By Dr. Ken Broda-Bahm:
It's said that there's a story hiding in every case. And sometimes, depending on the attorney's style and habits, that story can be hiding pretty darned well. An emphasis on presenting based on accumulated facts within a topical division of issues -- a style taught in law school and prized in briefing -- can end up submerging the basic story at the heart of the case. Even when a timeline is used, the key hallmarks of scene, character, and plot that distinguish a simple sequence from a story are often missing. In the continuous stream of facts, dates, documents, and data, the central chunks or chapters of a story can also be buried.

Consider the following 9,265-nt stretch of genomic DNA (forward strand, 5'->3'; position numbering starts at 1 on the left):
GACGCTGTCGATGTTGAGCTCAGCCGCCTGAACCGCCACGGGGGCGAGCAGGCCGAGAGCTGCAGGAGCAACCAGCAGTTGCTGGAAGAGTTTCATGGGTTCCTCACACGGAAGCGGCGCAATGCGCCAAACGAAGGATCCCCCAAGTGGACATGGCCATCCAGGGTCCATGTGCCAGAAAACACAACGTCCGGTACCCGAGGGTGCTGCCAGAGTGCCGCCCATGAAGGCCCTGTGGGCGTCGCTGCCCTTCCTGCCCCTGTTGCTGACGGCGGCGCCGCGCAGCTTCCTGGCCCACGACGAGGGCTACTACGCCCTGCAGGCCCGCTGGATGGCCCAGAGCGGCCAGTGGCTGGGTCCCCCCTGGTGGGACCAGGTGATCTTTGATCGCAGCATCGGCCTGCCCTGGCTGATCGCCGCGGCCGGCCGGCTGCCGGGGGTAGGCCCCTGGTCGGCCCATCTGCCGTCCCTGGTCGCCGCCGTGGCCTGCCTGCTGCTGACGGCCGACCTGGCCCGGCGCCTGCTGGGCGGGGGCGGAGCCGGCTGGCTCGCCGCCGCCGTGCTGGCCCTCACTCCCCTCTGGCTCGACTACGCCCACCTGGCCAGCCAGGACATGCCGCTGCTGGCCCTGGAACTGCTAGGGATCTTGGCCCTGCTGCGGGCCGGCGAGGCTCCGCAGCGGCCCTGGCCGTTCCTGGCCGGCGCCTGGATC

Whether the case is complex or simple, all litigators face the challenge of finding and conveying their case story. In encouraging trial lawyers to take that step, I'm inspired by a method shared by my colleague, Dr. Kevin Boully. What he does early on in his work on a case is to use his notes to boil down the central narrative into a very quick three or four sentence story. Supplying my own take on that, I would like to use this post to propose a simple Q & A format -- a worksheet of sorts -- for lawyers to use in arriving at their own simple story at the core of their case.